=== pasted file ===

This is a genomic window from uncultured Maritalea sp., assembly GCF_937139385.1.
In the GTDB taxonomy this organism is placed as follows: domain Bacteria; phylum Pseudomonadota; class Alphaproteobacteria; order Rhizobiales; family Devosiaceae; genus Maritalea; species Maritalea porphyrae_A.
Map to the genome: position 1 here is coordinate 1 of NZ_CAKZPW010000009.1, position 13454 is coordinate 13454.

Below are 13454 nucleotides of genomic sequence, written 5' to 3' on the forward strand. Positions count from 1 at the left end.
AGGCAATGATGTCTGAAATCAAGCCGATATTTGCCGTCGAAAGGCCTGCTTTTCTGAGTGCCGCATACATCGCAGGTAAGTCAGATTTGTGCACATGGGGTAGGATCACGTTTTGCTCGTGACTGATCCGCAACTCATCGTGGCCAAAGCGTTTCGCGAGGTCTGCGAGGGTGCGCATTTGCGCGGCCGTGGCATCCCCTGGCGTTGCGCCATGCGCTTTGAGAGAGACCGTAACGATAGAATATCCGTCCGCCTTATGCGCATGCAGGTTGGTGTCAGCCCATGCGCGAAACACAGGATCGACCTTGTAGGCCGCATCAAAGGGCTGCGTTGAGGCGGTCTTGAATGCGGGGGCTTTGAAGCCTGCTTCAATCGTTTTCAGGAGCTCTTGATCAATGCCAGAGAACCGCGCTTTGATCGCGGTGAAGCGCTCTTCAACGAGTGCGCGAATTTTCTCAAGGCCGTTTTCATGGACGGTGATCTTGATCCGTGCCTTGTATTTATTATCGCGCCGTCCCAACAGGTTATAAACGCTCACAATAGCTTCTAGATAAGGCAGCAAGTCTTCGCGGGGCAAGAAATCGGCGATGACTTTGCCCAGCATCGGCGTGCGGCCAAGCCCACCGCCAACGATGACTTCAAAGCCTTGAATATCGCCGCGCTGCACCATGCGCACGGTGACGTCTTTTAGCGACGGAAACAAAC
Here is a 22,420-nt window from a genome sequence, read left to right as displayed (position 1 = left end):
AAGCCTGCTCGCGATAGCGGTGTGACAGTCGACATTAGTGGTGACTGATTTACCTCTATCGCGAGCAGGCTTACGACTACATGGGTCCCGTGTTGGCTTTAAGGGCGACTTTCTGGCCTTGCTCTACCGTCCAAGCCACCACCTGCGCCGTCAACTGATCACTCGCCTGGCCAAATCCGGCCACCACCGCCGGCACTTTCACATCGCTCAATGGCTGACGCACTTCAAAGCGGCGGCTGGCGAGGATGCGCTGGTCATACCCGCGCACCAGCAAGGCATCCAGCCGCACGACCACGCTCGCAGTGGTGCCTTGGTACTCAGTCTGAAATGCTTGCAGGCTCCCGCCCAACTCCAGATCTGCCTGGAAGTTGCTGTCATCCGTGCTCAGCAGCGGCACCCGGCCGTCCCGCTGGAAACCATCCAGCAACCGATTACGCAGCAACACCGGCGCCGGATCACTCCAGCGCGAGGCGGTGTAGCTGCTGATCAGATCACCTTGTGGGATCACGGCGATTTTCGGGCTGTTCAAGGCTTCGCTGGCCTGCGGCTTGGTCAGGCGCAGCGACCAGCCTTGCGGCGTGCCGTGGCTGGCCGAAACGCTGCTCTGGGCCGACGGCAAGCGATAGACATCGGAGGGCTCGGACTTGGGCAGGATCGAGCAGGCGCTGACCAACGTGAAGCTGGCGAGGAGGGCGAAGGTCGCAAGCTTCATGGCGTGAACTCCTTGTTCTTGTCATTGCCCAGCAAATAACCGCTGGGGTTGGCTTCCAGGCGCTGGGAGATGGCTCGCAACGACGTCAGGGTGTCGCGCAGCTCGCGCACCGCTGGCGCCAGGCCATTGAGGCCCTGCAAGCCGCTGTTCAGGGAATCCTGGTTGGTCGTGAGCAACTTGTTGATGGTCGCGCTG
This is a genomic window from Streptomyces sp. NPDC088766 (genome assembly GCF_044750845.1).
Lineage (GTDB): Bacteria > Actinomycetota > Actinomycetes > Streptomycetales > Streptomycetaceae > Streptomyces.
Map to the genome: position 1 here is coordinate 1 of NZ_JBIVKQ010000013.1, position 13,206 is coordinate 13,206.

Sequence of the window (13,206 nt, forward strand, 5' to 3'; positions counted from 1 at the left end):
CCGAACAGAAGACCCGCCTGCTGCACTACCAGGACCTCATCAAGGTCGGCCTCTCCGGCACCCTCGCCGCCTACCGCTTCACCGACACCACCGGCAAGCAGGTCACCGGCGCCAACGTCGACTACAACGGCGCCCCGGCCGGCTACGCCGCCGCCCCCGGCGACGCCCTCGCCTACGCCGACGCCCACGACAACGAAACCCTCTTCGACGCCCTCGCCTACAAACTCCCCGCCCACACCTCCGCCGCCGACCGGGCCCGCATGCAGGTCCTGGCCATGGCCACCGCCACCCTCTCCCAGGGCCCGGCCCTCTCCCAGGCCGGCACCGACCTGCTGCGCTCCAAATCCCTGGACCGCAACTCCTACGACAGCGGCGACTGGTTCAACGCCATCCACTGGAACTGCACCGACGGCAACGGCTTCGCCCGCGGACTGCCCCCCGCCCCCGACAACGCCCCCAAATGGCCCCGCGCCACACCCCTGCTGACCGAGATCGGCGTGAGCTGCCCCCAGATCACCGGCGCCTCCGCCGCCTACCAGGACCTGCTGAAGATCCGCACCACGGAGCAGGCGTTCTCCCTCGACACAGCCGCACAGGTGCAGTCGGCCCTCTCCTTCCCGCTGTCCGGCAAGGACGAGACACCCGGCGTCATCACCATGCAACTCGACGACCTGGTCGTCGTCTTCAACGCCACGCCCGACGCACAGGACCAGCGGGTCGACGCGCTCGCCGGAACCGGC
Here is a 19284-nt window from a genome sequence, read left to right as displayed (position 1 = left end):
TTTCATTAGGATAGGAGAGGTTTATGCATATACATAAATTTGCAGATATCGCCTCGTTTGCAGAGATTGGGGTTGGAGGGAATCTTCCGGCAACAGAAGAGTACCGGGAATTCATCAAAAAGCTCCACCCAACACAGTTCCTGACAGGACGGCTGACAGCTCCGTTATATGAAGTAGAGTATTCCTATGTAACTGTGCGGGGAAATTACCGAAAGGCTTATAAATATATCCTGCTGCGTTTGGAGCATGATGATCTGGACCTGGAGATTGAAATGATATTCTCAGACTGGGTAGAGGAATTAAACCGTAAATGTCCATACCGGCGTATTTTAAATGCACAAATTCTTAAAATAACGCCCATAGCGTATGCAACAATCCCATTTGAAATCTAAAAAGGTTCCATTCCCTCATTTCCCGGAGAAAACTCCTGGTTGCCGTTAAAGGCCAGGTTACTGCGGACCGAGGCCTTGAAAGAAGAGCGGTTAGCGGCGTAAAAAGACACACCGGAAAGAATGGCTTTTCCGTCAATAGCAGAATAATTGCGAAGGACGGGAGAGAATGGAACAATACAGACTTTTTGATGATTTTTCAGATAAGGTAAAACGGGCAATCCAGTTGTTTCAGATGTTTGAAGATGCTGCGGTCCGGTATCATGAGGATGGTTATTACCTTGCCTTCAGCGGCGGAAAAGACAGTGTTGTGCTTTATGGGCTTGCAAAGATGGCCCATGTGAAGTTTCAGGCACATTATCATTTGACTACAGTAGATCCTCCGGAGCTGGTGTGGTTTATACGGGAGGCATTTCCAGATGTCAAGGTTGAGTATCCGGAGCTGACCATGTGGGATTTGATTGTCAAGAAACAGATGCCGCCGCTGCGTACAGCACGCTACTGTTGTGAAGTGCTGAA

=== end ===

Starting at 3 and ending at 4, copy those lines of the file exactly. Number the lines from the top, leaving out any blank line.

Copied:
Map to the genome: position 1 here is coordinate 1 of NZ_CAKZPW010000009.1, position 13454 is coordinate 13454.

Below are 13454 nucleotides of genomic sequence, written 5' to 3' on the forward strand. Positions count from 1 at the left end.